According to the Oxford English Dictionary, Road Rage is 'sudden violent anger provoked in a motorist by the actions of another driver' – and, according to a recent survey, it's more widespread than previously thought. The survey, carried out by YouGov reveals that being cut up by another motorist was the leading cause of road rage, followed closely by the failure of other drivers to indicate.
More key statistics include:
Transport psychologist Dr Peter Marsh had some interesting explanations to give as to why people become defensive and can become violent on the road. He revealed that road rage is caused as the car is "…not only a means of transport, but it's also a very special kind of territory."
"An extension of our homes, our living room on wheels if you like. So when we feel that is threatened… we react with often uncharacteristic aggression."
The main causes of road rage were as follows.
Admiral spokesman James Carnduff said: "It's bad enough letting yourself be annoyed by other road users but following them, or even worse reverting to violence, is ridiculous." Meanwhile, Kevin Clinton, Head of Road Safety at the Royal Society for the Prevention of Accidents, added, ”Safe driving requires concentration, observation and anticipation as well as a responsible attitude to other road users.”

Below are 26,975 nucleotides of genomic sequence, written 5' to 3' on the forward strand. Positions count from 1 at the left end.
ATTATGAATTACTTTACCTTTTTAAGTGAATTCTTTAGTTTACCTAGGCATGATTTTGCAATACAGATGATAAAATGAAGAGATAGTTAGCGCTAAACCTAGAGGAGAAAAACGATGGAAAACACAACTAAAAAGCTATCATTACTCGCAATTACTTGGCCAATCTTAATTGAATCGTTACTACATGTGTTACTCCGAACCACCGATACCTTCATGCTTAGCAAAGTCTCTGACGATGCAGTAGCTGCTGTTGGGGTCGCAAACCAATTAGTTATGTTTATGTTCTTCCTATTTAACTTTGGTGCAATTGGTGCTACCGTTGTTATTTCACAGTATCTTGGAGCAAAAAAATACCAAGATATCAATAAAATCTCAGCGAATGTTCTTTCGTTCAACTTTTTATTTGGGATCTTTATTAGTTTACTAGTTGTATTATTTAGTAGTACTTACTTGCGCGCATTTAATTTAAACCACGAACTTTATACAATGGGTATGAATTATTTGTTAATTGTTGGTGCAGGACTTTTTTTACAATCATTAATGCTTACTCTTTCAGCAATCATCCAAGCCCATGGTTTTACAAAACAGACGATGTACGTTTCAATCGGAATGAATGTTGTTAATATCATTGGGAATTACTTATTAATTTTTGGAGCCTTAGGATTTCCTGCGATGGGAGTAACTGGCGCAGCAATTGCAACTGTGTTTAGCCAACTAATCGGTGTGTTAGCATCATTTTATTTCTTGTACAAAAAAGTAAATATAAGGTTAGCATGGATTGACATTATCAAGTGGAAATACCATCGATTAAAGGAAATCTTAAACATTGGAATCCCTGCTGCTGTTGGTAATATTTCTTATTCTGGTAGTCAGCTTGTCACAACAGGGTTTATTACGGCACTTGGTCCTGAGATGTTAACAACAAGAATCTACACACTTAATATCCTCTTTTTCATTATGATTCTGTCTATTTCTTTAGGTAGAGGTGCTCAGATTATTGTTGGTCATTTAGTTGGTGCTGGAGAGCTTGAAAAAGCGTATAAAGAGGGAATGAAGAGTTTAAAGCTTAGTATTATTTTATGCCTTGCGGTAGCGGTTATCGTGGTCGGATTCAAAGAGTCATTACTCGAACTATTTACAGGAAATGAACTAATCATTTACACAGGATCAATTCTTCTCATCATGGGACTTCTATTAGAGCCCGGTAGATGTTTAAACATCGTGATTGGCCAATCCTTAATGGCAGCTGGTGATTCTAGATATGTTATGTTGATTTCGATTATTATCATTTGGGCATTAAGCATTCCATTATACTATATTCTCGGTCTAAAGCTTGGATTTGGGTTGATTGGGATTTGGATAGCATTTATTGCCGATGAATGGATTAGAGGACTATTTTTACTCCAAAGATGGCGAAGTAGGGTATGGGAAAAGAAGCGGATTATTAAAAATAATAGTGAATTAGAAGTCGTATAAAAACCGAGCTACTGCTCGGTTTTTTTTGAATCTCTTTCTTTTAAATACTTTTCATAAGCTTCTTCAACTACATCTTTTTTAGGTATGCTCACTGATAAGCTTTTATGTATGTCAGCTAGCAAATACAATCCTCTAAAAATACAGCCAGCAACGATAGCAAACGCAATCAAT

We recently revealed that it was parking that caused the most conflict among neighbours – and know we know what will most likely lead to arguments when the ignition is switched on.
You can read more about how to avoid conflict on the roads, or view our Good Egg Guide to Road Safety for more help and advice.